Venezuela to 'freeze' ties
CARACAS: Venezuelan President Hugo Chavez decided to "freeze" relations with neighboring Colombia and recall his envoy over accusations from Bogota that Caracas has links to Colombia's FARC Marxist guerillas.
The move threatens to suspend billions of dollars in trade, and Chavez warned that Colombian-owned operations in Venezuela could be seized.
"In view of this new aggression by the government of Colombia I have ordered the withdrawal of our ambassador to Bogota," Chavez said on state television.
"We will freeze relations with Colombia," the leftist leader added.
Tensions have risen dramatically in recent weeks between Caracas and Bogota, notably over Colombia's announcement that it had agreed to a new pact with Venezuela's regional nemesis the United States to allow it to use military bases to conduct anti-drug operations.
And on Monday, Bogota said it had captured weapons from FARC -- the Revolutionary Armed Forces of Colombia, Latin America's oldest and largest insurgency -- that had been produced in Sweden and sold to Venezuela.
Chavez cited recent statements by Colombian President Alvaro Uribe and Vice President Francisco Santos in which they accused Caracas, "without proof" according to Chavez, of supplying arms to the rebels.
The firebrand Chavez warned that Venezuela would suspend Colombian imports to his country, which official data show amounted to 2.62 billion dollars in the first half of 2009.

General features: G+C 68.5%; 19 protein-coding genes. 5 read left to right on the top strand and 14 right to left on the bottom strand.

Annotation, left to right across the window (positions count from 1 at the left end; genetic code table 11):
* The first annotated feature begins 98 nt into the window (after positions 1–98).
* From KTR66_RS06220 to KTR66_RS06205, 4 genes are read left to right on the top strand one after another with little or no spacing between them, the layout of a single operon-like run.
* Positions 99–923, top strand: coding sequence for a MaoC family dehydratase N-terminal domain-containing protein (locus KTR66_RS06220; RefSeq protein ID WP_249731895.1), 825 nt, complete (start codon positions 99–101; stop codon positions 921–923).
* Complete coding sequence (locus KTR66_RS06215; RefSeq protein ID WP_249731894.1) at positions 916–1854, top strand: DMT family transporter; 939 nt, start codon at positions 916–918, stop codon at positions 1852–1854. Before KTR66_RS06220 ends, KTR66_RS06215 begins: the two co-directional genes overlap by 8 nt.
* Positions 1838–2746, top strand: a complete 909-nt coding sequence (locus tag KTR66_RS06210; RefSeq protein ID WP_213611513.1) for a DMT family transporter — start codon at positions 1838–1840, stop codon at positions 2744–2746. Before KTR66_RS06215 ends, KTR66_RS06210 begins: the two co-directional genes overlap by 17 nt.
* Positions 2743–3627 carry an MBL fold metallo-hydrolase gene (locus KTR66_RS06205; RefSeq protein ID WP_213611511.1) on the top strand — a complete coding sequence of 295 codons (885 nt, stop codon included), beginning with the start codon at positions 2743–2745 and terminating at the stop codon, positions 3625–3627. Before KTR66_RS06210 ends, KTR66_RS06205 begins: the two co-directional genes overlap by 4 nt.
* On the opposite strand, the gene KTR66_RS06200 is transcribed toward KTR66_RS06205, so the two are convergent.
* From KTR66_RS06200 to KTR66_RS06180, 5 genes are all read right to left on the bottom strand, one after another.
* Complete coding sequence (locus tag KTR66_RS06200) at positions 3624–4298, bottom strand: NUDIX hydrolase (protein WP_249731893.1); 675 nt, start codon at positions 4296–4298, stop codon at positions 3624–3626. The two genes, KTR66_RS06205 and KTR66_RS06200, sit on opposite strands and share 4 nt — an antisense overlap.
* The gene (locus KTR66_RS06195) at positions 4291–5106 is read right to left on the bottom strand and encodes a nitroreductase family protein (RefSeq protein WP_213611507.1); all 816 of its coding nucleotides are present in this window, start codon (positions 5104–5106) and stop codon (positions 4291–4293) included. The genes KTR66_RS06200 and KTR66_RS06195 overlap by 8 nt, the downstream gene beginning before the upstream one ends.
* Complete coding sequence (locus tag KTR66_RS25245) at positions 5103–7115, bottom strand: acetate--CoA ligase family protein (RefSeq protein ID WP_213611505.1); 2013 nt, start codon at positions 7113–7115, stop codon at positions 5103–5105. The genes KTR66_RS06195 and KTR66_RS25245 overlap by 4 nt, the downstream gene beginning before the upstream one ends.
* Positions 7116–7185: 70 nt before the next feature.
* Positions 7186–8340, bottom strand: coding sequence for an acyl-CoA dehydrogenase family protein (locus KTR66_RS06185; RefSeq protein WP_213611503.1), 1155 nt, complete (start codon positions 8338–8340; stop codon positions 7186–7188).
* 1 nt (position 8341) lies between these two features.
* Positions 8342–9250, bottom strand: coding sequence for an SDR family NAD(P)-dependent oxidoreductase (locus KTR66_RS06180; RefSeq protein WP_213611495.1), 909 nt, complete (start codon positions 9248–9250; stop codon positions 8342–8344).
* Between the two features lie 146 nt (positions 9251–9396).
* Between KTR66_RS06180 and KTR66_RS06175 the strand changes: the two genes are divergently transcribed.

And Chavez threatened to "expropriate" Colombian-owned ventures in Venezuela if Bogota's "aggressions" continue, he said.
"With the next aggression against Venezuela, we will simply break relations with the Colombian government on all fronts."
Officials in Stockholm confirmed that some arms produced in Sweden and sold to Venezuela were found in a FARC camp in Colombia, and the Swedish government called on Caracas to explain how the weapons wound up in the hands of the rebels.
Venezuelan Foreign Minister Nicolas Maduro said Caracas would respond "at the appropriate time" to the "new lies" being leveled at Chavez's government.
Maduro said Colombia was trying to "place the blame on foreigners" for a conflict "that the authorities in Bogota have the responsibility to resolve."
The dispute over the FARC weapons is the latest spat in an increasingly dangerous friction between Venezuela and Colombia, a close US ally in the region.
Sparks flew on July 15 when Bogota announced that the United States was to use three bases in Colombia as staging areas for Washington's anti-drug operations.
Chavez last week alleged "a Yankee military force" was planning to invade his country from Colombia.
Venezuela and Colombia nearly went to war last year after Colombian forces raided a FARC camp just across the border with Ecuador in late March 2008.
Bogota claims computer hard drives and flash drives recovered in the raid showed Chavez had links to both the FARC and the illegal drug trade.
Quito and Caracas broke diplomatic ties with Bogota over the action. Chavez had restored ties with Colombia, but Ecuador has not.
Chavez's new call to freeze ties comes a day after he announced an enhanced military partnership with ally Russia.
He confirmed the purchase of Russian-made BMP3, MPR and T-72 tanks to replace Venezuela's obsolete fleet of armored vehicles and to reinforce the country's border with Colombia.
"We have no plans to attack anyone. We only want to defend ourselves," Chavez said Monday.